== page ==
The North Carolina legislature is considering a measure that would authorize establishing a state religion.
Here it is:
SECTION 1. The North Carolina General Assembly asserts that the Constitution of the United States of America does not prohibit states or their subsidiaries from making laws respecting an establishment of religion.SECTION 2. The North Carolina General Assembly does not recognize federal court rulings which prohibit and otherwise regulate the State of North Carolina, its public schools, or any political subdivisions of the State from making laws respecting an establishment of religion.
The thing is, there's no doubt but what the majority of North Carolinians would want that very thing.
And in this case they might get a surprise. Nowhere does it say in the proposed legislation or in the entire Huffpo article (though I might have missed it) the word "Christian."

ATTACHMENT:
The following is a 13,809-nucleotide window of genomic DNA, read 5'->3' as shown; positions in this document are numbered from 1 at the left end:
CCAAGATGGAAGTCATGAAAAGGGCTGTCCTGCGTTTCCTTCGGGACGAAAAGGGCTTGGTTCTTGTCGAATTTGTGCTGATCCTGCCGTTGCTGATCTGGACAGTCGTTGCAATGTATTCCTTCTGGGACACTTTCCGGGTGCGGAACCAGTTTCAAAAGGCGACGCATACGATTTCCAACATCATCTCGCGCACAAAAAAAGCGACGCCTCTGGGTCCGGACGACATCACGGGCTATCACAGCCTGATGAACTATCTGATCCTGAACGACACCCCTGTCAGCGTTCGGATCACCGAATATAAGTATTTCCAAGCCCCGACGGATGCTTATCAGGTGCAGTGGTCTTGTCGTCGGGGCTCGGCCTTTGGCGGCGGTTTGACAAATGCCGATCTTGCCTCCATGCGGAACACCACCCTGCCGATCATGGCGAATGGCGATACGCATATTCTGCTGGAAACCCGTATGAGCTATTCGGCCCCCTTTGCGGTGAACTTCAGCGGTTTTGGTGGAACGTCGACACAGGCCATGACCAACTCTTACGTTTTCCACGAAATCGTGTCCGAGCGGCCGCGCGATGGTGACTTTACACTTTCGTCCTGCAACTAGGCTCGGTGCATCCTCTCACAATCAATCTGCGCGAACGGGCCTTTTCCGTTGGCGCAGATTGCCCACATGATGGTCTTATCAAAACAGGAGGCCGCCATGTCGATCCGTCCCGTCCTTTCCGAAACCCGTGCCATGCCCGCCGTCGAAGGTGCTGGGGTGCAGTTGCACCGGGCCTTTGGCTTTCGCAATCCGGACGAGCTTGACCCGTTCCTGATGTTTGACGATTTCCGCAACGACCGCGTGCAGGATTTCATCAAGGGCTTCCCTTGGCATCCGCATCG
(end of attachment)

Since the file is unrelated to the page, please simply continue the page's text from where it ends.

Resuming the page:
But assuming that's what they want, there's two approaches the US could take here.
First, we have to answer the question whether states are able under the Constitution to establish state religions. The First Amendment says only that the US government may not. And actually, the Constitution says remarkably little about what the states may or may not do. There's Amendment X, and some stuff in Articles V and VI. Did I skip anything?
Also, there's the tradition of the states following the lead of the national government in all things, kind of like mini-feds. But that's just a tradition.
I have no doubt the US government could interpret the first amendment as applying to every state and make it stick. But do we want to do that?
Why don't we just let them be who they are?
"Who they are" will remain undefined here, at least for now. And that's what I like about the south.